- What’s the West’s position on the matter?
Western officials have accused Russia of obstructing the operation of the Black Sea Grain Initiative, claiming that Moscow was deliberately delaying inspections of grain-carrying ships in Turkish waters in order to inflate prices. The EU and US maintain that their sanctions on Russia do not hinder its food or fertilizer exports. Despite the uncertainty over the grain deal, the EU and G7 nations have continued working on additional economic sanctions against Russia, which could further exacerbate the situation and may ultimately push Moscow to abandon the initiative. The European Commission has reportedly suggested that Russian banks that have been disconnected from the SWIFT money-messaging system could use fax or e-mail to make transactions with European banks.
- What’s the status of the deal right now?
In March, Moscow consented to extend the agreement for 60 days, stressing it would only consider a further extension if the demands in relation to its own exports were met. The arrangement is now set to expire on May 18. This week the Kremlin again warned that the grain deal will be scrapped unless the West fulfils its end of the bargain. On Monday, UN Secretary General Antonio Guterres reportedly handed Russian Foreign Minister Sergey Lavrov a letter concerning the grain deal, offering a “detailed account of the progress already made” and affirming the world body’s “commitment to continue working on the remaining issues.” Lavrov confirmed the existence of the letter to reporters after meeting with Guterres for more than an hour in New York, but noted that “so far, the progress, frankly, is not very noticeable.” According to Lavrov, Moscow does not see “the desire of Western countries to really do what is necessary” for the success of the grain deal.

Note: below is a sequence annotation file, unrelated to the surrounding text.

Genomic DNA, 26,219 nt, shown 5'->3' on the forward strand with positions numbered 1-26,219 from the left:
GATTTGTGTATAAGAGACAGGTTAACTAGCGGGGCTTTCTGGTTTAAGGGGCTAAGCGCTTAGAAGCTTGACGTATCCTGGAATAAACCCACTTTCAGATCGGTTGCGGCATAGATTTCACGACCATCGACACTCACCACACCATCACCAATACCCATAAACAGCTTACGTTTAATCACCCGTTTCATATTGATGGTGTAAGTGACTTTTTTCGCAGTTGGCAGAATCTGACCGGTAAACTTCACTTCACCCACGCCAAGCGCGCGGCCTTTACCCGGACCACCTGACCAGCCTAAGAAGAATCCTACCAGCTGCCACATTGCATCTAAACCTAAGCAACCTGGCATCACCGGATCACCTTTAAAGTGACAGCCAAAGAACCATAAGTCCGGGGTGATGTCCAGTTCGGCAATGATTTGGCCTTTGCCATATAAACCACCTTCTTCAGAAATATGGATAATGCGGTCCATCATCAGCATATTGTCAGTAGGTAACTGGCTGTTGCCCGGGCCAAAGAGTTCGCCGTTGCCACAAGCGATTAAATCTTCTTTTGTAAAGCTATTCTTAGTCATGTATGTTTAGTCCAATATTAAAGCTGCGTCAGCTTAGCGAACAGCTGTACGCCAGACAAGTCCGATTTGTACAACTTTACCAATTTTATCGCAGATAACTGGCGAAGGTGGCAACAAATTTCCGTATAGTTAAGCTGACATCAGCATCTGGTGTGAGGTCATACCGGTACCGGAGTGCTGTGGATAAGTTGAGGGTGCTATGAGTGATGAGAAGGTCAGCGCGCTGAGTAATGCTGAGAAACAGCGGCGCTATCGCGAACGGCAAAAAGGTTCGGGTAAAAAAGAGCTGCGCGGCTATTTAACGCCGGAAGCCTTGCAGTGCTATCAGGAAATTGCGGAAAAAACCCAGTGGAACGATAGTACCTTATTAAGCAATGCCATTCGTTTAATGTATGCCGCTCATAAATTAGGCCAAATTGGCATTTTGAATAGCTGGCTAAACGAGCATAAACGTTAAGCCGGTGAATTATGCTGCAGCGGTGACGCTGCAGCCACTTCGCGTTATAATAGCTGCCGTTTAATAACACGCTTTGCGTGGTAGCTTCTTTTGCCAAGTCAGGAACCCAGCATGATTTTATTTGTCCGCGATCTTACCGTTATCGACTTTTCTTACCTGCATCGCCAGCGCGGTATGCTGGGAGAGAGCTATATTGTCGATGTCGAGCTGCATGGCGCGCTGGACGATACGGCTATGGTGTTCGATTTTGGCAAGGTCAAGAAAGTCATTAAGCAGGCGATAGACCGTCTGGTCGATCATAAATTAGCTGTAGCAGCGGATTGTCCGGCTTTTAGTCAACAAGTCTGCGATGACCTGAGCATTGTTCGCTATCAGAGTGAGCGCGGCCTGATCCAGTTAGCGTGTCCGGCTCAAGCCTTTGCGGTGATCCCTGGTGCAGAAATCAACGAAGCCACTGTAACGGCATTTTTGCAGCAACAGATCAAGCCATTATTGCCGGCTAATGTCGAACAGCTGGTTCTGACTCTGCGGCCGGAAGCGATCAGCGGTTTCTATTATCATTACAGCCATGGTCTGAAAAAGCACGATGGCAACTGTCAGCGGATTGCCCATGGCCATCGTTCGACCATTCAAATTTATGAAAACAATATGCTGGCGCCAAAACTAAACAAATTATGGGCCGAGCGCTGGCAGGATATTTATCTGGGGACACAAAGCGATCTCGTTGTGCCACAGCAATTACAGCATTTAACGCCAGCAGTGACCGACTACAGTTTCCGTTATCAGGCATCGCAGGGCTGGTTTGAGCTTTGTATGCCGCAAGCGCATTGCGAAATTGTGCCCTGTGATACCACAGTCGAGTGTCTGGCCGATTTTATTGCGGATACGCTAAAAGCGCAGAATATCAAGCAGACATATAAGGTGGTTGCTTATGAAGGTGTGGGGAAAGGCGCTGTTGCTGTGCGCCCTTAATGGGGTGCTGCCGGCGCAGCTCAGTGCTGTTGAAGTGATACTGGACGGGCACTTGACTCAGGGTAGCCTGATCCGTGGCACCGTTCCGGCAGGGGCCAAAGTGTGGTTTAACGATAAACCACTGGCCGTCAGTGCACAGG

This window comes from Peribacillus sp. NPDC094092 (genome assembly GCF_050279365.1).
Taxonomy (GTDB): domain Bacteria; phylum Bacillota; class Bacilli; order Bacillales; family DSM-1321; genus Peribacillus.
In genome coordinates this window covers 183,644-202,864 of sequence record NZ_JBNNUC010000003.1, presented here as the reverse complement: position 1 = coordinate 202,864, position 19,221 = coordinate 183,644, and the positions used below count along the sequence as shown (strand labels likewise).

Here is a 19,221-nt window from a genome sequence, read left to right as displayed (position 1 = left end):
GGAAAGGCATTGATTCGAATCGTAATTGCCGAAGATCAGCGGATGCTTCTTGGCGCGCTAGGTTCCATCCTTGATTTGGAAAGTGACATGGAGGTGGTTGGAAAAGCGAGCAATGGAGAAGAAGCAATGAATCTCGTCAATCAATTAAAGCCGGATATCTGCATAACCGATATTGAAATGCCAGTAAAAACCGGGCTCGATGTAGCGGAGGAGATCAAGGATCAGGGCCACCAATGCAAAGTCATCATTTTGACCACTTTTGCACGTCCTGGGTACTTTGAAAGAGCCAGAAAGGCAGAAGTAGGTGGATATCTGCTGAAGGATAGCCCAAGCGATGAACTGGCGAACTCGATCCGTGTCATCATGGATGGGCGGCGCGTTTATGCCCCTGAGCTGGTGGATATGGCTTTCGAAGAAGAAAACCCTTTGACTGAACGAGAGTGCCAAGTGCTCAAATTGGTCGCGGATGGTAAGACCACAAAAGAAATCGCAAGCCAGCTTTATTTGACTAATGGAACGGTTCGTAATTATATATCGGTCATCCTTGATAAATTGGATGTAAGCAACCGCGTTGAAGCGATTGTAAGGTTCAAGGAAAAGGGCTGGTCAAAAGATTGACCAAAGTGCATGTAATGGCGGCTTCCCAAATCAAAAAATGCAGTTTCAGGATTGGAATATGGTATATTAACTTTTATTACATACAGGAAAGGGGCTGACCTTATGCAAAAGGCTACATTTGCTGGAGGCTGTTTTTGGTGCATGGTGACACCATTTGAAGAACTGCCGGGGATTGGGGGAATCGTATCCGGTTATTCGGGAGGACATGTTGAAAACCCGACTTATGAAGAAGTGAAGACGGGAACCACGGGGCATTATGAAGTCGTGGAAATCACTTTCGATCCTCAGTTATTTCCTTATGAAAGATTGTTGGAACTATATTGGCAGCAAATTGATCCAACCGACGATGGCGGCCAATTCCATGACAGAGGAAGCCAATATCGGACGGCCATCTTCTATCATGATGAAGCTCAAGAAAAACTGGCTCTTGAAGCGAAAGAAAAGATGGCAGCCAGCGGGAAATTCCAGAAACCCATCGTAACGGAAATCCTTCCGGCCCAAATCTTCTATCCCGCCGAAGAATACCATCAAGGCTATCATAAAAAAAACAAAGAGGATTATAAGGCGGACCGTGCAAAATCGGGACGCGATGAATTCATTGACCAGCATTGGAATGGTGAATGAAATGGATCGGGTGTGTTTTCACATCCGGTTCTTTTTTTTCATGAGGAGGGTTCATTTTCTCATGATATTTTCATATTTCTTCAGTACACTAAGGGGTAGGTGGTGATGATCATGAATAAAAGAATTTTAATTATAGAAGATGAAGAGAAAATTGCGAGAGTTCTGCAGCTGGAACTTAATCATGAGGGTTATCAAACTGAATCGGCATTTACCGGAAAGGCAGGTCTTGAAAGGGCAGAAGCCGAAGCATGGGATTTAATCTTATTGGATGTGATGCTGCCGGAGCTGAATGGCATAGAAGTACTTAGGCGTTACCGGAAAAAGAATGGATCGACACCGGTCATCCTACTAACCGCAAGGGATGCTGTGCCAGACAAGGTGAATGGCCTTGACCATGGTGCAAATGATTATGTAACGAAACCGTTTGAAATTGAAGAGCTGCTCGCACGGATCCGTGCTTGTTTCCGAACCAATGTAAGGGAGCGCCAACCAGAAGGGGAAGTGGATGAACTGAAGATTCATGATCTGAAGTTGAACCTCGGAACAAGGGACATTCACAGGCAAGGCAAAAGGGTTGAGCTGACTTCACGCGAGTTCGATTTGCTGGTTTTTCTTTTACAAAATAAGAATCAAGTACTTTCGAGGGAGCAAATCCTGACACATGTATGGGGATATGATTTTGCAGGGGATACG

- Why is the grain deal important?
Ukraine is a major supplier of grain to the World Food Program and the Black Sea deal could have provided much-needed relief to poorer countries. The country used to export around three-quarters of the grain it produced, with around 90% of those exports having previously been shipped by sea from Ukraine’s Black Sea ports, according to data from the European Commission. The UN-brokered deal has guaranteed the safety of ships carrying Ukrainian grain, fertilizer and other foodstuffs through a humanitarian corridor in the Black Sea. Data from the UN shows that, under the pact, Kiev has been able to export more than 27 million tons of agricultural products.
- What could happen if the agreement is not extended?
It is unclear if Ukraine would be able to continue exports if the deal is scrapped. Meanwhile, the uncertainty over the future of the agreement has been raising concerns about growing food crises, especially in East Africa, where over 20 million people are reported to be experiencing hunger. A collapse of the deal would “hit those on the brink of starvation the most,” the East Africa Emergency Director at the International Rescue Committee, Shashwat Saraf, warned. The UN estimates that the reduction of prices for staple foods as a result of the Black Sea grain deal has indirectly prevented some 100 million people from falling into extreme poverty.